Watching Walmart September 2012

I love to shop. I don’t do it very often but I enjoy looking at stuff. It’s amazing what’s for sale when you are looking for things.

Today, Walmart.com sent me the usual spam (which I enjoy too), and I poked around on their site:

  • It’s back to school season and there are great buys on notebook PCs. Unfortunately all of them have that other OS but the prices are rock-bottom. I think this means Wintel is having to give them away.. e.g. “Compaq 15.6″ Presario CQ57 Laptop PC with Windows 7 Home Premium bundled w/ case and USB Drive with Windows 8 Pro Upgrade Option” @$264. The Wintel ecosystem must be feeling the pain. M$ seems to be giving that other OS away with low prices until next year. What if sales drop off when they raise prices? 😉
  • Tablets are getting even more interesting. Walmart seems to make it difficult to get into “best-selling” mode until you poke around a bit. Until you do, you have to pick a price-range. When you do get to see all 122 tablets in “best-selling” mode you find lots of Android/Linux 4.0 and 4.1 tablets ranging as low as $50 and the best seller is Pandigital R7T40WWHF1 Novel with WiFi 7.0″ Touchscreen Tablet PC Featuring Android Operating System, White @$49.98. Nexus 7 with Android/Linux 4.1 Jelly Bean @$249.99 has sold out online. iPad 2 is in 10th spot in spite of the hype about global iPad sales being 60% of units… ?
  • The one real GNU/Linux PC they seem to sell is a tiny box from Acer with Linpus Linux. “Acer Veriton N VN281G-UA4253L Small Form Factor Desktop PC with Intel Atom D425 Processor, 2GB Memory, 500GB Hard Drive and Linpus Linux (Monitor Not Included)” At $238 it’s a pretty good deal if you don’t need/want mobility.

    I was puzzled by this Linpus thing, though. Why ship such an odd-ball distro? It turns out that Linpus is the Canonical/Ubuntu of China. They actually have 200 employees and they are tight with many big-name OEMs in China. “Strategic Advantage
    Linpus is the only Linux vendor with research and development facilities in both Taipei and Shanghai, strategically positioned next to the main hardware manufacturers. As part of our service we promise to be on site to solve problems within two hours, 24/7, 365 days a year.
    Employees
    Linpus has more than 200 employees split between its headquarters in Nangang Software Park, Taipei, and its branch office in Shanghai. Of these more than eighty are employed in research and development.”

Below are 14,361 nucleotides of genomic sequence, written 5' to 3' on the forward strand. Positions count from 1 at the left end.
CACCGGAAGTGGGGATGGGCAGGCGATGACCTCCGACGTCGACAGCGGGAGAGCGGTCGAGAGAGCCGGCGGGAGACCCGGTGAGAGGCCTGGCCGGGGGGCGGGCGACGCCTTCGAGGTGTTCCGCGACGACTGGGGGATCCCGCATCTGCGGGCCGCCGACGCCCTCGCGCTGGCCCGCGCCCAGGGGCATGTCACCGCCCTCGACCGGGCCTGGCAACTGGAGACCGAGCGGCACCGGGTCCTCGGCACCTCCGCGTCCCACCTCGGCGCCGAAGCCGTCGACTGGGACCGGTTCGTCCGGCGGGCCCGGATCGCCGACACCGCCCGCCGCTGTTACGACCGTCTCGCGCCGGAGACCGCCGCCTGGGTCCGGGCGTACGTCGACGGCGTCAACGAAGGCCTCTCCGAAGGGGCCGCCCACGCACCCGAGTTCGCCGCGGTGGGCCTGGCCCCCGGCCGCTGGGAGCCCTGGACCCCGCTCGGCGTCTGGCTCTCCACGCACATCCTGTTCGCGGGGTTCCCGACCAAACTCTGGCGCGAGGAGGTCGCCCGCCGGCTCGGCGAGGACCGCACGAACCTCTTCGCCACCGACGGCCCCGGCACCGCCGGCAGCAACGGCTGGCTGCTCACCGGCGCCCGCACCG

That sounds like a pretty serious committment to OEMs. Distrowatch has very little on the distro but there is a $0 download so I tried it out…

    There is actually an EULA. It contains this:
    Subject to the following terms, Linpus grants to the user (“User”) a license to this collective work pursuant to the GNU General Public License version 2. By downloading, installing or using the Software, User agrees to the terms of this agreement.

    THE SOFTWARE. Linpus Linux Lite (the “Software”) is a modular Linux operating system consisting of hundreds of software components. The end user license agreement for each component is located in the component’s source code. With the exception of certain image files containing the Linpus trademark, the license terms for the components permit User to copy and redistribute the component. With the potential exception of certain firmware files (denoted in the License field of the RPM packaging), the license terms for the components permit User to copy, modify and redistribute the component, in both source code and binary code forms. This agreement
    does not limit User’s rights under, or grant User rights that supersede, the license terms of any particular component.”
    So, it looks like the usual GPL stuff with some BSD-like licensed stuff. It’s pretty weird granting a GPL and then claiming the user agrees to terms by merely downloading… I don’t think that’s right. They can claim that about their own software but not GPLed software, IMHO. They should get people to agree to their terms before the download which then passes on the software licences. Subsequent users should be able to use th GPL stuff as usual. Puzzling. Do OEMs actually read this stuff?

    Features:

    • There’s an installer for that other OS! Yes! Linpus is ambitious and wants to pave over that other OS. I have no way to test that as I have none of that other OS left. I suppose I could try it on “8” pre-release…
    • It has pretty good hardware support except it only supports “popular” video chips:Intel, ATI, Nvidia but not Sis, Via, etc. Also, I could not install to a SCSI disk in KVM. I had to use SATA. Default 4gB storage was inadequate. Need 6gB says the guide, but 6gB is too small says the installer….
    • The installer is very simple and gives choice of stats displayed in the process and full disk/partition/free space options. My elderly aunt could probably click through it if she could read the screen. The installer is also the recovery disc. Installation is a re-imaging process, so very fast, just a few minutes. First boot does the passwords and allows user to choose authentication or not, timezone, and sending Linpus an installation report or not.
    • Right away, the installer calls the product, Linpus Linux, so not as obscure as Ubuntu…
    • It actually runs although it did complain about KVM’s video card (just VGA). Online update was smooth and I can install LibreOffice in a couple of clicks. I like it. Perhaps the little woman would too.

      So, it’s not Debian GNU/Linux. It is very usable. One can add the Fedora repository and get 10K more packages… That’s almost necessary because Linpus has just ~1400. Things like Google Chrome Browser cannot be installed without Fedora’s repository because of missing dependencies. Even the current Fedora repository doesn’t work…